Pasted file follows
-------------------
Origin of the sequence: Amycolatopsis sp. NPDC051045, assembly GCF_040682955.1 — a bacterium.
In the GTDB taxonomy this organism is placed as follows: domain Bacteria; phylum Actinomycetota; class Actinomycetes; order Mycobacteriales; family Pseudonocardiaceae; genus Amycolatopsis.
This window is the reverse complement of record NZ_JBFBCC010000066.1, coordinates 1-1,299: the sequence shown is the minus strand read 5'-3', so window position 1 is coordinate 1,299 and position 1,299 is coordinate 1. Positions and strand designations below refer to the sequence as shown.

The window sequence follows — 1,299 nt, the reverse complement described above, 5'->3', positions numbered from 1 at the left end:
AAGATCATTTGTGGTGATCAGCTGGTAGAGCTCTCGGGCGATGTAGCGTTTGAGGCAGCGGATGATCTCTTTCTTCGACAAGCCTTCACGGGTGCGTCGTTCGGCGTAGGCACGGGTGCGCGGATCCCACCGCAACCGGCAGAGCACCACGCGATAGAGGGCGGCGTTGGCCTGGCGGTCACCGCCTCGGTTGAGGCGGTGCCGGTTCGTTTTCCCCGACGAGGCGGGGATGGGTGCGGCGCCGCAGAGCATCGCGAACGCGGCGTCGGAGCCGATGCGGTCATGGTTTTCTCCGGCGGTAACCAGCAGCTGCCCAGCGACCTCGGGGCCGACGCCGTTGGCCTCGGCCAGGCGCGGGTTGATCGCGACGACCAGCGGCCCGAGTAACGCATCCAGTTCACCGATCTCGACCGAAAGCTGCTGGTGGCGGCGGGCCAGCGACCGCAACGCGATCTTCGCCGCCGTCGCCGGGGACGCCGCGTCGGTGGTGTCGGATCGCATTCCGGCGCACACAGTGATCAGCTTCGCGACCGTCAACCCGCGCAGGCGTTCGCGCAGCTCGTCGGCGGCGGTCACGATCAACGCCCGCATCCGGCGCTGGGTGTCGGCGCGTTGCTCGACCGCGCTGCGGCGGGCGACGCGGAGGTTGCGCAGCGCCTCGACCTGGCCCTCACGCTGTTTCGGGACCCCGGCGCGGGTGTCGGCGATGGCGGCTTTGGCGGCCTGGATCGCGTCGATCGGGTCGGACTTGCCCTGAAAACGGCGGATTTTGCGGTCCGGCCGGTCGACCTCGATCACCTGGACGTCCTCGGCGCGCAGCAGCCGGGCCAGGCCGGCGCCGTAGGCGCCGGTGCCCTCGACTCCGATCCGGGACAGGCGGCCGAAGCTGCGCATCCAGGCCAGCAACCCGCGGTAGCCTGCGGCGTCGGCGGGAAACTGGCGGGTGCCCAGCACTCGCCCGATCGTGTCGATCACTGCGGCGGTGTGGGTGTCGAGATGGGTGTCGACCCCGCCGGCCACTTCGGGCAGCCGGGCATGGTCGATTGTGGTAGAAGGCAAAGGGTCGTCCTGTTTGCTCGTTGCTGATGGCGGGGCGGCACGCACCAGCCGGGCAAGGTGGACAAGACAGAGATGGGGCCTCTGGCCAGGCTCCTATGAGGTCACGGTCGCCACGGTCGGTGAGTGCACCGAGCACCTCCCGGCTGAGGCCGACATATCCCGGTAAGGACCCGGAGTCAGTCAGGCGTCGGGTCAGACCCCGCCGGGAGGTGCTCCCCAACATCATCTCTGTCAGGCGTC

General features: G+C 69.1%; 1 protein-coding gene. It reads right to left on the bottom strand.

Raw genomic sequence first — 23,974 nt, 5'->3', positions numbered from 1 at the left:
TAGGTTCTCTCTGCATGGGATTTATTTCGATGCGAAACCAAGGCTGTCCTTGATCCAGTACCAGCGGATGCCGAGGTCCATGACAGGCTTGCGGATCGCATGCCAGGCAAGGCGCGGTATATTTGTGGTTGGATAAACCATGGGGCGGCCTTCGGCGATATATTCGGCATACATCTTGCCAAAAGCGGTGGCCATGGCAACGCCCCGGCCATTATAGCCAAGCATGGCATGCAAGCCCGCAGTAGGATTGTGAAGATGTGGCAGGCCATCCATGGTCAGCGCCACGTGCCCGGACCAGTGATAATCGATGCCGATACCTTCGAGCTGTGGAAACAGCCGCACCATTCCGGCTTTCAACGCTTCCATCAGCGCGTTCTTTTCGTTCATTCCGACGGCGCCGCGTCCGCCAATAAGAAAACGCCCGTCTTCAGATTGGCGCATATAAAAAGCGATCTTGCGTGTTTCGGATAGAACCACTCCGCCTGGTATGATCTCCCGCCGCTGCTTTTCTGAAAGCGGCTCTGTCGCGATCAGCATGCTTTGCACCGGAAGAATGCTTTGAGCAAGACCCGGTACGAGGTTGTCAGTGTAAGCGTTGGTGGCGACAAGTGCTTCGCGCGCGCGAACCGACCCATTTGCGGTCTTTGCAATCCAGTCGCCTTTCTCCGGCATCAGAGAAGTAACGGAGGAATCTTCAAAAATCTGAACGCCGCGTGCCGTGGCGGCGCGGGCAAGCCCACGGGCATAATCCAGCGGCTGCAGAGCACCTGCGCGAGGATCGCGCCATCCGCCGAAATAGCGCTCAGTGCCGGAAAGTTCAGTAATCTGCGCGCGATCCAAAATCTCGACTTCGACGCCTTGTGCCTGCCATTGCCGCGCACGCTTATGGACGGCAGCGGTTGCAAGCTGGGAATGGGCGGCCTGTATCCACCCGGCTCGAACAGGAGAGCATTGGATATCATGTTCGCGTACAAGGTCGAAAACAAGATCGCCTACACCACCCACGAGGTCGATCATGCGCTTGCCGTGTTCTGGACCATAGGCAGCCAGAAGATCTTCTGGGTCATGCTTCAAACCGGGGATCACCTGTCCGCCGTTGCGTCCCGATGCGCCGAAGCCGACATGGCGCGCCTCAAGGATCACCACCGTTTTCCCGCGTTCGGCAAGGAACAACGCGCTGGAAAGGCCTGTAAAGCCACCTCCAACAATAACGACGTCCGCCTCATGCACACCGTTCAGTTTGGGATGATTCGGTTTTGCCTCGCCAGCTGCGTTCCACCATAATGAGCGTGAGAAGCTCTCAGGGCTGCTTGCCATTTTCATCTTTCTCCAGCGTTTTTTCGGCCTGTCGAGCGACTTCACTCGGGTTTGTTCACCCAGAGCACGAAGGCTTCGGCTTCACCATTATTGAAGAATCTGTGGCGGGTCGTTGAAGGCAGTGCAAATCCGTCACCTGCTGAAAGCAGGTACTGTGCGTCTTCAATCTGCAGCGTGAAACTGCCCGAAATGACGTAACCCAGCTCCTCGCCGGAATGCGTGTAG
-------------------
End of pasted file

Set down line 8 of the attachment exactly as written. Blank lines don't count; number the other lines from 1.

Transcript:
TAGGTTCTCTCTGCATGGGATTTATTTCGATGCGAAACCAAGGCTGTCCTTGATCCAGTACCAGCGGATGCCGAGGTCCATGACAGGCTTGCGGATCGCATGCCAGGCAAGGCGCGGTATATTTGTGGTTGGATAAACCATGGGGCGGCCTTCGGCGATATATTCGGCATACATCTTGCCAAAAGCGGTGGCCATGGCAACGCCCCGGCCATTATAGCCAAGCATGGCATGCAAGCCCGCAGTAGGATTGTGAAGATGTGGCAGGCCATCCATGGTCAGCGCCACGTGCCCGGACCAGTGATAATCGATGCCGATACCTTCGAGCTGTGGAAACAGCCGCACCATTCCGGCTTTCAACGCTTCCATCAGCGCGTTCTTTTCGTTCATTCCGACGGCGCCGCGTCCGCCAATAAGAAAACGCCCGTCTTCAGATTGGCGCATATAAAAAGCGATCTTGCGTGTTTCGGATAGAACCACTCCGCCTGGTATGATCTCCCGCCGCTGCTTTTCTGAAAGCGGCTCTGTCGCGATCAGCATGCTTTGCACCGGAAGAATGCTTTGAGCAAGACCCGGTACGAGGTTGTCAGTGTAAGCGTTGGTGGCGACAAGTGCTTCGCGCGCGCGAACCGACCCATTTGCGGTCTTTGCAATCCAGTCGCCTTTCTCCGGCATCAGAGAAGTAACGGAGGAATCTTCAAAAATCTGAACGCCGCGTGCCGTGGCGGCGCGGGCAAGCCCACGGGCATAATCCAGCGGCTGCAGAGCACCTGCGCGAGGATCGCGCCATCCGCCGAAATAGCGCTCAGTGCCGGAAAGTTCAGTAATCTGCGCGCGATCCAAAATCTCGACTTCGACGCCTTGTGCCTGCCATTGCCGCGCACGCTTATGGACGGCAGCGGTTGCAAGCTGGGAATGGGCGGCCTGTATCCACCCGGCTCGAACAGGAGAGCATTGGATATCATGTTCGCGTACAAGGTCGAAAACAAGATCGCCTACACCACCCACGAGGTCGATCATGCGCTTGCCGTGTTCTGGACCATAGGCAGCCAGAAGATCTTCTGGGTCATGCTTCAAACCGGGGATCACCTGTCCGCCGTTGCGTCCCGATGCGCCGAAGCCGACATGGCGCGCCTCAAGGATCACCACCGTTTTCCCGCGTTCGGCAAGGAACAACGCGCTGGAAAGGCCTGTAAAGCCACCTCCAACAATAACGACGTCCGCCTCATGCACACCGTTCAGTTTGGGATGATTCGGTTTTGCCTCGCCAGCTGCGTTCCACCATAATGAGCGTGAGAAGCTCTCAGGGCTGCTTGCCATTTTCATCTTTCTCCAGCGTTTTTTCGGCCTGTCGAGCGACTTCACTCGGGTTTGTTCACCCAGAGCACGAAGGCTTCGGCTTCACCATTATTGAAGAATCTGTGGCGGGTCGTTGAAGGCAGTGCAAATCCGTCACCTGCTGAAAGCAGGTACTGTGCGTCTTCAATCTGCAGCGTGAAACTGCCCGAAATGACGTAACCCAGCTCCTCGCCGGAATGCGTGTAG